Taking Asymmetric Information Seriously: Protecting Price Formation on Financial Markets
49 Pages Posted: 15 Aug 2013 Last revised: 11 Nov 2013
Date Written: September 23, 2013
This paper studies the problem of asymmetric information that exists in financial markets between the public and the market makers, that is, the securities dealers who support the stability of asset prices by carrying inventory over short periods of time. Market makers in modern markets typically have access to information about a broad range of markets and trade on the basis of this information. While trade on fundamental information about the value of assets is necessary for asset prices to be informative, trade on market information, such as the presence in the market of a highly motivated seller, often does not make prices more informative. Modern regulation in the U.S. has generally taken a permissive approach both to trading on market information, and also to the proliferation of conflicts of interest that increase profit opportunities from trading on market information. This paper critiques this regulatory approach by explaining that economic theory does not in general indicate that there are efficiency gains from permitting trading on market information, by describing an alternate model of a financial market, the pre-1986 London Stock Exchange which required dealers to avoid conflicts of interest and limited trading on market information by not making public the size of trades, and by discussing recent scandals that illustrate the costs of trading on market information.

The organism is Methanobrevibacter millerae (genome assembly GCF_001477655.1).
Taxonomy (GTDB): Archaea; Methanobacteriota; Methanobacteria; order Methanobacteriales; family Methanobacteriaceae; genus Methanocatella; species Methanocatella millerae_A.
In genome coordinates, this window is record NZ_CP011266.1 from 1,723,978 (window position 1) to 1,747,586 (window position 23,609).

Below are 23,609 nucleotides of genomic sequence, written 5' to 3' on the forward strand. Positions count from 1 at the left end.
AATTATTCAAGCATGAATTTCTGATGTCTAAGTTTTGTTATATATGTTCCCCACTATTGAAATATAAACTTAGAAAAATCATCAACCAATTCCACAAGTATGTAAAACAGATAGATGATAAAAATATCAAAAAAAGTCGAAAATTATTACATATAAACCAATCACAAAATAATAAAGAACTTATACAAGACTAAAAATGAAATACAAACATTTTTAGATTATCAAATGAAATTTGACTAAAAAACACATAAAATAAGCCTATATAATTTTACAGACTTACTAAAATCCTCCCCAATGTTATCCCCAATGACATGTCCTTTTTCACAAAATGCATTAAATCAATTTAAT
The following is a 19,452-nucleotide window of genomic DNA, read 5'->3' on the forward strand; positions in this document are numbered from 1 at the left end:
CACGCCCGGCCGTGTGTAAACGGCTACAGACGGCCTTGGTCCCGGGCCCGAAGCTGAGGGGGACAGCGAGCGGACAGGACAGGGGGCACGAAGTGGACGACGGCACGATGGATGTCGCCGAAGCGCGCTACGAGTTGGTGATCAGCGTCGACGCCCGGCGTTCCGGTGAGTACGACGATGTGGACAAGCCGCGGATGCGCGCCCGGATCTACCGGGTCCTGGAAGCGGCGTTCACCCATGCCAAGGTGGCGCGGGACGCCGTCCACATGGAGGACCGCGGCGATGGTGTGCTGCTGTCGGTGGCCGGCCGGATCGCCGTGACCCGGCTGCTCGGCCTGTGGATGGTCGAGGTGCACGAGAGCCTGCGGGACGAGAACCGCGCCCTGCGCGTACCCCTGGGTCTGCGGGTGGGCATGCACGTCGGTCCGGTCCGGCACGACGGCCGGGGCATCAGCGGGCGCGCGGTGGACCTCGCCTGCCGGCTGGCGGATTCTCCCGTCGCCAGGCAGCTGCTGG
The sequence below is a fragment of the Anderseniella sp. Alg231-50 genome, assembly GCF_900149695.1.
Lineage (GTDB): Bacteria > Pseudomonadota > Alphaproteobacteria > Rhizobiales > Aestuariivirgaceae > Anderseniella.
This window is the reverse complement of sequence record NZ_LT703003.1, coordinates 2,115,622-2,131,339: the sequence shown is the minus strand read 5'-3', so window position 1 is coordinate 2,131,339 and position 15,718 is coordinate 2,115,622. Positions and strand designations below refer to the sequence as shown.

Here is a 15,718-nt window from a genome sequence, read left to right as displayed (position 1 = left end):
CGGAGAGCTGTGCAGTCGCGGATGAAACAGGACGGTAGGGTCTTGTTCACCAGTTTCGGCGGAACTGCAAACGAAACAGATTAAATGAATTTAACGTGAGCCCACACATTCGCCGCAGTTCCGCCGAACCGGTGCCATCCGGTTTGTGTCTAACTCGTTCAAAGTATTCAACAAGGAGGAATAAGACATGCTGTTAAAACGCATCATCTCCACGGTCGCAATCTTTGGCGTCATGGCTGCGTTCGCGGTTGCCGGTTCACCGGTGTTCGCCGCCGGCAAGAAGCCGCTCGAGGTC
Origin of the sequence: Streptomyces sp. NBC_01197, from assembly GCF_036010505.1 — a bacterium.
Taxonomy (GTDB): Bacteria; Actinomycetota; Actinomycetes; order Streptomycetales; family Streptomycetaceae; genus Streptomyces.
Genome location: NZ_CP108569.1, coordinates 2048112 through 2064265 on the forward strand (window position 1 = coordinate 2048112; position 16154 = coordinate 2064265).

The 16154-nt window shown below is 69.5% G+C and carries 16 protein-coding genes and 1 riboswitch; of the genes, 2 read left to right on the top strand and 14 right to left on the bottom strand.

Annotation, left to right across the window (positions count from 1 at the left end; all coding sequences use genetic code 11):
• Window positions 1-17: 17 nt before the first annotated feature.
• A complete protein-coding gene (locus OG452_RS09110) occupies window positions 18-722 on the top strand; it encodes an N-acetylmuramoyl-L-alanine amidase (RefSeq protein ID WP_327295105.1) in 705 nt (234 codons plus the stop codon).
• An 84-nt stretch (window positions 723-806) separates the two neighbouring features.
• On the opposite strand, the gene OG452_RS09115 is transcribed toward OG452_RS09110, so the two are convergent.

The costs and benefits of trading on market information are very difficult to measure because of the absence of benchmark prices against which the prices that are observed in markets can be compared. One proxy for measuring the net costs of such trading is the aggregate cost of financial intermediation: if this falls during a time period when conflicts of interest and opportunities to trade on market information have increased, then one might conclude that the consequences of trading on such information are unlikely to be large. In fact, over the relevant time period there was a dramatic increase in the costs of financial intermediation. While recognizing that the evidence offered here of social cost created by trading on market information is far from conclusive, this paper proposes two policies that could mitigate such costs: a requirement that market makers avoid conflicts of interest, and the non-release of some intraday market data to reduce the market information on which trade can take place.
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